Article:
It took me a day to gather enough courage to read the story about a 21-year-old Chiradzulu man who raped a four-year-old girl and left her bleeding severely. I got enraged and heart-broken the moment I saw the headline. Questions streamed through my head as I could not understand the cruelty and viciousness of the act. I needed to gather some courage before I could go through the details of the incident.
Painfully, the little girl is dead. She was pronounced dead upon arrival at the hospital. The little girl, and a friend, had been sent by her grandparents to the borehole in the afternoon on that fateful day. The suspect dragged the little girl into a nearby bush while her unsuspecting friend proceeded to the borehole. He raped her and left her bleeding. The doctors said she had died from massive internal bleeding. She was only four years old. What sort of animal does this?
A few days before this incident, another story on rape was circulating. A well-known preacher in Lilongwe allegedly raped his stepdaughter while the mother was away. The fourth-year college student was at home preparing to take a bath when she apparently met the ordeal. She then reported the matter to police, who arrested the suspect. A medical report indicated that the girl had indeed been raped.
There was a very worrisome twist to this story. Unconfirmed reports have it that the girl was convinced to drop the charges by her mother, which she did. And as the story circulated on social media, blame was placed on the victim more than on the suspect who is also a famous musician and master of ceremonies. Some went as far as saying the girl lied about being raped just to get money from the man.
The two stories have made news within days of each other. They have left a hard bile taste in my mouth and that of many people, especially women. In days when the empowerment of girls and women is being championed, it is a matter of great concern to learn that girls are being subjected to various forms of abuse in the very communities and homes that should protect and nurture them.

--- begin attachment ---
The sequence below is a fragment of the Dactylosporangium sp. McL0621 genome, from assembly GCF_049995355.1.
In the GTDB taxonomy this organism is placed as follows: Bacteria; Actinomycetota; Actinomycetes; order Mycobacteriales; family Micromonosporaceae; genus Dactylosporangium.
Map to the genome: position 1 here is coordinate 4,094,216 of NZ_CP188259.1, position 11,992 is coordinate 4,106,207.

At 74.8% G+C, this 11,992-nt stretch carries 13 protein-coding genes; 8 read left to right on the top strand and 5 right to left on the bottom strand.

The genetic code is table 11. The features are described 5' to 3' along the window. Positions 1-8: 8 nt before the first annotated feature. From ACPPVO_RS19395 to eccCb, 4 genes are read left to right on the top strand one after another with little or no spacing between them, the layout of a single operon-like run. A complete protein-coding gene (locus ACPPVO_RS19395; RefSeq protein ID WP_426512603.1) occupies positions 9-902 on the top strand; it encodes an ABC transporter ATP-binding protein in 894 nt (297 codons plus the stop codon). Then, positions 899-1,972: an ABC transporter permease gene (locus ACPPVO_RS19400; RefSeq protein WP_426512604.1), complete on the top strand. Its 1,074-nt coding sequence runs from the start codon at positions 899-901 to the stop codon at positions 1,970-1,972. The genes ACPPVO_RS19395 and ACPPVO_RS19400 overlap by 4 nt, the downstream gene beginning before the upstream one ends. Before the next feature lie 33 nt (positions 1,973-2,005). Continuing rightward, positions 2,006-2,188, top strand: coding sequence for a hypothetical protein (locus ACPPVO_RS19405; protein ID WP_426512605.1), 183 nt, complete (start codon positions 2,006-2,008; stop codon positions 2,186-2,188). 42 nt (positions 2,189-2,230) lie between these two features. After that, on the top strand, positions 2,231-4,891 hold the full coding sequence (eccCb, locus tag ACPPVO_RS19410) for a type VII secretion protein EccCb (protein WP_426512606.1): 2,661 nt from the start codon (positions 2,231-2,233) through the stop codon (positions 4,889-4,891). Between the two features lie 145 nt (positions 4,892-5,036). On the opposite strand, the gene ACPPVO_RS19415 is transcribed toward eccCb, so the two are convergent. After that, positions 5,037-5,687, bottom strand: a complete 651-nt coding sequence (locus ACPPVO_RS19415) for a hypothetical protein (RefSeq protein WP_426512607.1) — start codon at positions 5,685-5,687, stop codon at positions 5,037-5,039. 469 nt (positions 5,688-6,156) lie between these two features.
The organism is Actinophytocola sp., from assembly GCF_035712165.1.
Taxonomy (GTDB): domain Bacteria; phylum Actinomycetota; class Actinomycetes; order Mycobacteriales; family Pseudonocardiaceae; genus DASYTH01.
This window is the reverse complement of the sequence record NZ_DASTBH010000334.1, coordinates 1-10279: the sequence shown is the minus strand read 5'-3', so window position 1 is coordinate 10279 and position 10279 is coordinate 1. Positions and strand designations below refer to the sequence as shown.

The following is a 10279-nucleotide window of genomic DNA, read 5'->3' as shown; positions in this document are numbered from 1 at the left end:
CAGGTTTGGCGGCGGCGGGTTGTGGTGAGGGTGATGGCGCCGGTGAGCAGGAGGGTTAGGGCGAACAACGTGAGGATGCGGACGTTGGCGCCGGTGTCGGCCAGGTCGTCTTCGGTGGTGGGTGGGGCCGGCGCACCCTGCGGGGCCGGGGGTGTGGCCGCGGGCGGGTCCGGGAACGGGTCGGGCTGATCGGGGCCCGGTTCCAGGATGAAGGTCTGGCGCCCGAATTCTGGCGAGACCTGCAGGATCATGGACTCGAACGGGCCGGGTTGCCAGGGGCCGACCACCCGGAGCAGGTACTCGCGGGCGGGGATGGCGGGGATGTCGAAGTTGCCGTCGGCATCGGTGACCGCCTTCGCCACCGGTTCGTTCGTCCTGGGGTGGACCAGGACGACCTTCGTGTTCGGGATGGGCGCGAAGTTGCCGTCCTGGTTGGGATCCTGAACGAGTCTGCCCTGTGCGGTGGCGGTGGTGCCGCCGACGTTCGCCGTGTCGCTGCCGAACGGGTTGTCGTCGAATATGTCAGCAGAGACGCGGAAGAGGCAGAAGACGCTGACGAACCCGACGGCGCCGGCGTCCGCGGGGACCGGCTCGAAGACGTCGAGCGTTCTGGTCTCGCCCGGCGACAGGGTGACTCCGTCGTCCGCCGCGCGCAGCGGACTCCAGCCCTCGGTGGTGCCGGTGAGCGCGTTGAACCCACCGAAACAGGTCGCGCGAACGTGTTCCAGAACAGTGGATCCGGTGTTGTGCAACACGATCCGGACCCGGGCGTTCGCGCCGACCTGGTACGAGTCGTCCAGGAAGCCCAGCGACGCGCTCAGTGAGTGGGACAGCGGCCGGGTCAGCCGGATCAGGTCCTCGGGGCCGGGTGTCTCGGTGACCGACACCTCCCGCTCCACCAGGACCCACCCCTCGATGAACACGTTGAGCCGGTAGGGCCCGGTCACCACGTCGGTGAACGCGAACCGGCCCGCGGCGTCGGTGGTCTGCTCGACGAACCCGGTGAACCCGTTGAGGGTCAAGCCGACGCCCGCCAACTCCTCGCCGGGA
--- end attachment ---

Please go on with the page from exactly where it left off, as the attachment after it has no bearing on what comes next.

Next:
Most rape victims know their attackers and they are able to identify them while hospitals are also there to certify whether a victim has been raped or not. Of course, they say one is innocent until proven guilty, and it is unfortunate that DNA testing in the country is expensive and not popular. But this should not leave room for people to negotiate with rapists, or on behalf of rapists, let alone to condemn victims. For instance, what motivation will a little girl have to desecrate her own private parts and identify someone as a rapist out of the blues?
Rapists should be charged and sentenced swiftly and victims should be protected from being stigmatised and mocked. The victims have already suffered trauma from the ordeal. It is, therefore, unjust to subject them to more traumas. We, as a country, need to build wide and reliable systems for handling such cases from the perspective of the perpetrator and that of the victim. Rape is a heinous crime and should not be handled with kid gloves. There is nothing negotiable about rape.
People need to understand that justice for all is justice for everyone. One day, rape can and will hit closer to home. Your own daughter, sister, wife, mother, cousin, friend, colleague nice can be raped and you will need justice and you will call for the blood of the perpetrator. This means it is imperative that our judgements on rape should not be biased when the incident has not hit close to home or when we get involved passively.
I rest my case
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